Monday, January 16, 2012

Sharon Hartmann's Holiday Party

Chere Force told me about Sharon Hartmann's Holiday Party. Chere let me know that there would be plenty of talented musicians and a prime sketch opportunity. I had never met Sharon but Chere said she was someone I had to meet. I crashed the party. The house was in Winter Park near an I-4 overpass. I parked on a quiet side street then hiked to find the house since it was impossible to see house numbers in the dark. Most of the small homes in the neighborhood had small porches. I half expected to see musicians on porch rocking chairs when I arrived. The night air had a chill. Sharon's home had an imposing flat facade. For some reason it resembled a dentists office to me. Maybe I had the number wrong.

I rang the doorbell and then tried the door knob. It was open. Sharon shouted down the hallway, "Come on in!" A dozen or so people were gathered in the kitchen. I introduced myself to Sharon but I got her name wrong, calling her "Shanon." I'm such an idiot with names. She asked if I was Irish. I explained that my name was German but my mom was Irish. Though the math is probably more complicated, I consider myself half Irish. I tried a pita chip, dipping in some humus. Whoa! It was hot! I rushed around and quickly poured a sangria. Joe Waller was talking about a young musician he met who could learn how to play any instrument with strings just by picking it up and experimenting. "He could play a banjo and make it sound like an acoustic classical guitar performance." Joe makes Cheer Wine in his home state of North Carolina. A collage aged girl told him that she and her classmate would hoard Cheer Wine when they found it. One boy confessed he had a picture of Cheer Wine as his desktop on his computer. Joe said it is being sold in Publix now so I have to get me some!

Jubal's Kin arrived with a crowd. A woman joked with Gailanne Amundsen that it must be cold since Gailanne wasn't bare foot. There was a feeling of a tight knit family gathering. Folks hugged and caught up. I felt a bit like an outsider but I sensed that once all these talented musicians unpacked their instruments, there would indeed be, "a joyful noise." In the kitchen, I spoke to Brian Smalley for a while. Brian explained that Orlando is a town whose music is built off the glitter and flash of the tourist trade. For that reason grassroots home spun folk music is rare. If you head up north, people love the honest sounds of acoustic musicians. Most music played downtown at night is about raw volume.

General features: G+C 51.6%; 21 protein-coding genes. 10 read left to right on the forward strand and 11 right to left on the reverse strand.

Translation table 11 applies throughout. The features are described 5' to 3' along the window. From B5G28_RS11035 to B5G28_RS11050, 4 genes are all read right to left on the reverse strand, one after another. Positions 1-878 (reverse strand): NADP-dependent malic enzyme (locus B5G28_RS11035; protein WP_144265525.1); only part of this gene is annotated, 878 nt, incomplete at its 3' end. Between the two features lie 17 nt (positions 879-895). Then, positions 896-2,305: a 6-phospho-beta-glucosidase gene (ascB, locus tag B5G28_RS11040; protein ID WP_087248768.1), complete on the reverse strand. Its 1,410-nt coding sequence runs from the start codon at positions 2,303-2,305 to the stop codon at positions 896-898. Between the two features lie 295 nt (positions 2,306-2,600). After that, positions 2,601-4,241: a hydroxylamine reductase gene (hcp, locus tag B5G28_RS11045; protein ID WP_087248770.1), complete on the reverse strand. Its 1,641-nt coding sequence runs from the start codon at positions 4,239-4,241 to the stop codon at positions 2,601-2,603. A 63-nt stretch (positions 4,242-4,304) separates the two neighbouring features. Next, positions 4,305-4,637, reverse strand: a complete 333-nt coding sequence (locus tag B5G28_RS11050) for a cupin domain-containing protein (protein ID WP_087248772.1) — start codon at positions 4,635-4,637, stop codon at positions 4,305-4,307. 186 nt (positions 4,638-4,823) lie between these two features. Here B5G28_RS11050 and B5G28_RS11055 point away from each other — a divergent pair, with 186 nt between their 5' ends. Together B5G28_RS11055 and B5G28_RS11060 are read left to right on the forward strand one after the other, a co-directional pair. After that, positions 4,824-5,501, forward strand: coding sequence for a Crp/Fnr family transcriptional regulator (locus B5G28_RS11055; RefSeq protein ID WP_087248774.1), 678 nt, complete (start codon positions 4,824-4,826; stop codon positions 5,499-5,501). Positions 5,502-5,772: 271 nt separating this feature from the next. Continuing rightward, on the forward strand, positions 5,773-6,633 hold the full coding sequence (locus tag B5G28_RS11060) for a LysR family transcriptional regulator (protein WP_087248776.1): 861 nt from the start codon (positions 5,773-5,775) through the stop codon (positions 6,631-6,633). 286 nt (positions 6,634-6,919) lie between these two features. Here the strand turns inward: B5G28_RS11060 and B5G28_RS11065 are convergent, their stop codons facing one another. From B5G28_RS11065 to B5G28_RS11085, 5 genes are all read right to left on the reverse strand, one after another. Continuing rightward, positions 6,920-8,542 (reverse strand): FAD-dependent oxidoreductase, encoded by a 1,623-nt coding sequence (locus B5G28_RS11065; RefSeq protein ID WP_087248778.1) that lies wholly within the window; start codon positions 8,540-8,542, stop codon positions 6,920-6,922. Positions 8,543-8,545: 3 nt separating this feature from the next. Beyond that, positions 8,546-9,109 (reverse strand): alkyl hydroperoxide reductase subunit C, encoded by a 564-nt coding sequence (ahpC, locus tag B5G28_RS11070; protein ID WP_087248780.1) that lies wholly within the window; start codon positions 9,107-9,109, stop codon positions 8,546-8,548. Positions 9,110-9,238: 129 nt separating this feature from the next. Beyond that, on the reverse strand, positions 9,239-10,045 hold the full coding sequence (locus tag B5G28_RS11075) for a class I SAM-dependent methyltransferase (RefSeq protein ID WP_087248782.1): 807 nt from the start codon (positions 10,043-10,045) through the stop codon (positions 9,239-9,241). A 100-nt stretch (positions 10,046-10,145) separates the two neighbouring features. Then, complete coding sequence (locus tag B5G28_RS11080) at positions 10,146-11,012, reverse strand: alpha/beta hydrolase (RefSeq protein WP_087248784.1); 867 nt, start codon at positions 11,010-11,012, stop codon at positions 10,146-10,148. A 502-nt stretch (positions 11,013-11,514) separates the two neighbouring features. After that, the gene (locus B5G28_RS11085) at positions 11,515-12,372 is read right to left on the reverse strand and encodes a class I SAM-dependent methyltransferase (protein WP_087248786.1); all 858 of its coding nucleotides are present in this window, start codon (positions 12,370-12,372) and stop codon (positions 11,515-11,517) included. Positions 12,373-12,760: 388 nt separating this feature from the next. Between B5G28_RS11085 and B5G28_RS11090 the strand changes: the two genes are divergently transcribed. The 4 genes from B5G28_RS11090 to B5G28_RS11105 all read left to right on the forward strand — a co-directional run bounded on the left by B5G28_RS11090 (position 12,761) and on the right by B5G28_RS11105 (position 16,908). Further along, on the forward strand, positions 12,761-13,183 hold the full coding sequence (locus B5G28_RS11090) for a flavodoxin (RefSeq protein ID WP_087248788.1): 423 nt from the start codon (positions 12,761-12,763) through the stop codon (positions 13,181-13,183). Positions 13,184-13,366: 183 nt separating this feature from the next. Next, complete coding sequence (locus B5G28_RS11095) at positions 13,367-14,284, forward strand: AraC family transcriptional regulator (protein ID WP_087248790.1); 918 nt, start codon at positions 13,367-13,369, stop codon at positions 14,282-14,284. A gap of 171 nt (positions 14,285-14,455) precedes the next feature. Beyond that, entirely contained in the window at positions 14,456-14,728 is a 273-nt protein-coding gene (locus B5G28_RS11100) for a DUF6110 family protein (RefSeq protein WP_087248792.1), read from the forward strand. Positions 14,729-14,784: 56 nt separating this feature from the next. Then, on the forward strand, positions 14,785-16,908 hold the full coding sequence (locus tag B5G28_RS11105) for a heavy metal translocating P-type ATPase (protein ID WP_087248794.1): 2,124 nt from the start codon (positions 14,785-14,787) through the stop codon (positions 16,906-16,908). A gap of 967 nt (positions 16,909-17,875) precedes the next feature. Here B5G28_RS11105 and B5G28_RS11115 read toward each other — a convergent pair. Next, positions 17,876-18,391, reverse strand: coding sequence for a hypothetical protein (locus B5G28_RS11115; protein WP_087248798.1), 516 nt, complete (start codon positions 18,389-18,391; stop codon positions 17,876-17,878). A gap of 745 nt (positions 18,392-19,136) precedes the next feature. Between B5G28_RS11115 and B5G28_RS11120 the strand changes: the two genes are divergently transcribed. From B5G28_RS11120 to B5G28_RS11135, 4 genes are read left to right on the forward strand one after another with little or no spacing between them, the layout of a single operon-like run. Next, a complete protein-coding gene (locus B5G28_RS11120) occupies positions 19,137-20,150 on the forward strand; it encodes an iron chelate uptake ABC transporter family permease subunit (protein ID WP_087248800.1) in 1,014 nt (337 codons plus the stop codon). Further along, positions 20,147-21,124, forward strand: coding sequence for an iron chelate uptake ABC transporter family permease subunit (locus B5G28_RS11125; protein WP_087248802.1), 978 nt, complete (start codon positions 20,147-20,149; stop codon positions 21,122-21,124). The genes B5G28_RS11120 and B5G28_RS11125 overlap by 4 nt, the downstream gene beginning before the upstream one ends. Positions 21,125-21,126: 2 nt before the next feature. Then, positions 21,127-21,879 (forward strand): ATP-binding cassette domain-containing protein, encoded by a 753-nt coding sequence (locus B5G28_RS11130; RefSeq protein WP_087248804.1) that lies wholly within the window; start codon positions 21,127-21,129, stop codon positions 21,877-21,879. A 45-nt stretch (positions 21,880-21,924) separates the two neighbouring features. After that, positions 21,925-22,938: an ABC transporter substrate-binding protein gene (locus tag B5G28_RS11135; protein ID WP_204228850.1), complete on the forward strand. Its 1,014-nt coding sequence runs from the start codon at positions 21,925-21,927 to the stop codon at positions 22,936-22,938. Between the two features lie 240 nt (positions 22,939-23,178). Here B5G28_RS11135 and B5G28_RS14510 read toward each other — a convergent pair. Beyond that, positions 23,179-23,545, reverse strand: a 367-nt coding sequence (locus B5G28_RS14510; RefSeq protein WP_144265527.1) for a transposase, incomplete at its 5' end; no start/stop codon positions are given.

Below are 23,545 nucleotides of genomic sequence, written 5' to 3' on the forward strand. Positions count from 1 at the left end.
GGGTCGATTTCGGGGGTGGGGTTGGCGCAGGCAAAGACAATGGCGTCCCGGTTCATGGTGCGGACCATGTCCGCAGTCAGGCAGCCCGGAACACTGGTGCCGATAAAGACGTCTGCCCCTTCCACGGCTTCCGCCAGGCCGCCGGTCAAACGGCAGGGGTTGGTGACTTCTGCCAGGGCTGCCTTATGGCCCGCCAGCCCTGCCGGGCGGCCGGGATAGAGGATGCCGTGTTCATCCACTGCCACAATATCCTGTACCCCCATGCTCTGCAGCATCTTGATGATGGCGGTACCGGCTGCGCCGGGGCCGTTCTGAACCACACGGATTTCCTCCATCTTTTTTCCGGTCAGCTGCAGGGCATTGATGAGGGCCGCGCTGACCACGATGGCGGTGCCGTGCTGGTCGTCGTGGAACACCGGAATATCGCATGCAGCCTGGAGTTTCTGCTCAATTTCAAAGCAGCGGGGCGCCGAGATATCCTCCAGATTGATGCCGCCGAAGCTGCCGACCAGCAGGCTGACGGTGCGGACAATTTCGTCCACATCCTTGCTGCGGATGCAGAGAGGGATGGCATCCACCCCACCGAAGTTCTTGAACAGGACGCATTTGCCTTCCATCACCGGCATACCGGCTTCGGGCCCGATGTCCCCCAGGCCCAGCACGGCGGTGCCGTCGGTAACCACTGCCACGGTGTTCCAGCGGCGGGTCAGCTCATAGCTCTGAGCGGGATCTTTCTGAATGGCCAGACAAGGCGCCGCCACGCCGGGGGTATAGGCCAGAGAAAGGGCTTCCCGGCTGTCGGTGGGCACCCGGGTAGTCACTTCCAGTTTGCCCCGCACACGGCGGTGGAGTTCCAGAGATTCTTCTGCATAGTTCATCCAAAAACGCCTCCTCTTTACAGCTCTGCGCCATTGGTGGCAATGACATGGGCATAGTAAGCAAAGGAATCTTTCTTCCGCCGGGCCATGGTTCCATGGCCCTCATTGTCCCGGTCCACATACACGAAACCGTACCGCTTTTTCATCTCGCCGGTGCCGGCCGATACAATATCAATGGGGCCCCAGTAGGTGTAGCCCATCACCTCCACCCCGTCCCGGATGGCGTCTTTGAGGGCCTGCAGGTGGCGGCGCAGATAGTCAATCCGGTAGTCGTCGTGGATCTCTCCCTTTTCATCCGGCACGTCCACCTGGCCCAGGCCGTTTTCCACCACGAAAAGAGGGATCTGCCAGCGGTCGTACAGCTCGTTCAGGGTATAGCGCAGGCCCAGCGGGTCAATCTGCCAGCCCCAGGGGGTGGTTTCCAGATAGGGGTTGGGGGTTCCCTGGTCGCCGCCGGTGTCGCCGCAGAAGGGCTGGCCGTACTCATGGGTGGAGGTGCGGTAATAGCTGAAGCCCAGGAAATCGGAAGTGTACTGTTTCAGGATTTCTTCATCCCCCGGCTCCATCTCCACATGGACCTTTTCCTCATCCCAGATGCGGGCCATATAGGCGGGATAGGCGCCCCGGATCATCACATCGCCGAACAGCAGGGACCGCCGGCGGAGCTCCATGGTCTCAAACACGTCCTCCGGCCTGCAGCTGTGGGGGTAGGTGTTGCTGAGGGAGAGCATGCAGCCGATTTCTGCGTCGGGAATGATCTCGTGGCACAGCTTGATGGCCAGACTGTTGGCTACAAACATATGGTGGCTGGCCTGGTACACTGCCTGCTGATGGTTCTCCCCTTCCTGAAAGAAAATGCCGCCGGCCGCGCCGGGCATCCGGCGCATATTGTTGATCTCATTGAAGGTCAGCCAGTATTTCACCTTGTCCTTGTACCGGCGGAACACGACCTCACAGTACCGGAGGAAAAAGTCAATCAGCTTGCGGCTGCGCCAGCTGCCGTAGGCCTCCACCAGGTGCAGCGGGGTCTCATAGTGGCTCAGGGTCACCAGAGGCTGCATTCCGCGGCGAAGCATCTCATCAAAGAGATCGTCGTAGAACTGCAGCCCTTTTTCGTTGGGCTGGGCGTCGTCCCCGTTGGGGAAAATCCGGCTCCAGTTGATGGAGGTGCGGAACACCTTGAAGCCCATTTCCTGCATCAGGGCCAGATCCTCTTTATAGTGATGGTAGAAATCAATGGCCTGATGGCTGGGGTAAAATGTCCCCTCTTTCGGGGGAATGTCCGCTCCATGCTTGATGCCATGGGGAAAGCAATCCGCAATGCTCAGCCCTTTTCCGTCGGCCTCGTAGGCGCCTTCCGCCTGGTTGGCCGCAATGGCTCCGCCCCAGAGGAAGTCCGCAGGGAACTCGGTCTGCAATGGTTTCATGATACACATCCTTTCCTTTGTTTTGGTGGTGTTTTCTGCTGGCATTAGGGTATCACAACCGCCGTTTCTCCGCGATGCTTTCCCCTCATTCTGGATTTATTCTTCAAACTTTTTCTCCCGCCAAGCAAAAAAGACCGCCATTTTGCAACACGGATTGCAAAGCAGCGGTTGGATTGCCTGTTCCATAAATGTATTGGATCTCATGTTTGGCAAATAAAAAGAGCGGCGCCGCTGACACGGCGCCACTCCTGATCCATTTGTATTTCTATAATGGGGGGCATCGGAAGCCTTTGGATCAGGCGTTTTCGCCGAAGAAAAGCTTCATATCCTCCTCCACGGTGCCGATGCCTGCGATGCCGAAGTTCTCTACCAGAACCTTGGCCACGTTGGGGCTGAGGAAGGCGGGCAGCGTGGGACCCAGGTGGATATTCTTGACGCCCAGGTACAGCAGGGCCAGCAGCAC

Joe Waller lead the way upstairs to a large family room that had banjos, fiddles and guitars hanging on the walls. The place was like a museum. Chairs were arranged in a circle and slowly musicians made their way upstairs. Two huge bass's were carried up the narrow stairway. Wednesday Tunes made his way up the stairs in his moccasins and red socks. He was the elder statesman among the musicians and he was treated with reverent respect as he was helped into a leather recliner. His white mustache was waxed and curled like Dali's. His bow was raised to his fiddle and the music began. There was no sheet music, everyone found the beat and melody and just joined in. Much of the music had ancient Scottish and Irish roots. This music was handed down through the generations. The music was exhilerating, raw, homespun with ancient cultural traditions. It is music that binds people together. It was a joy to sketch as everyone joined in. Mark Brannan played a Bodhran which is an Irish drum made by a good friend that lives in Galway Ireland.

The music continued and I started a second sketch. A group splintered off and started playing outside on a patio. From where I stood I could hear both groups playing. A photographer with a flash wandered everywhere. The light would blind me an when I recovered I'd continue sketching. Terry was going to join me but she ate or drank something downtown that made her sic. A co-worker had to drive her home. She would have enjoyed the music and probably could have joined in. When I was done sketching, I had a great conversation with photographer Jean Guenther Brannen. She didn't use a flash and she caught some great shots. We talked about how different yet similar our mediums were. It is always fun to compare notes with another observer of life. I hope I can catch more of these impromptu musical gatherings. The sketch opportunities are limitless, and the music exhilarating.

Prints are available for each sketch for $250 and many originals can be purchased for $400. White museum grade shadow box frames are $100 more. You can e-mail Thor at

No comments: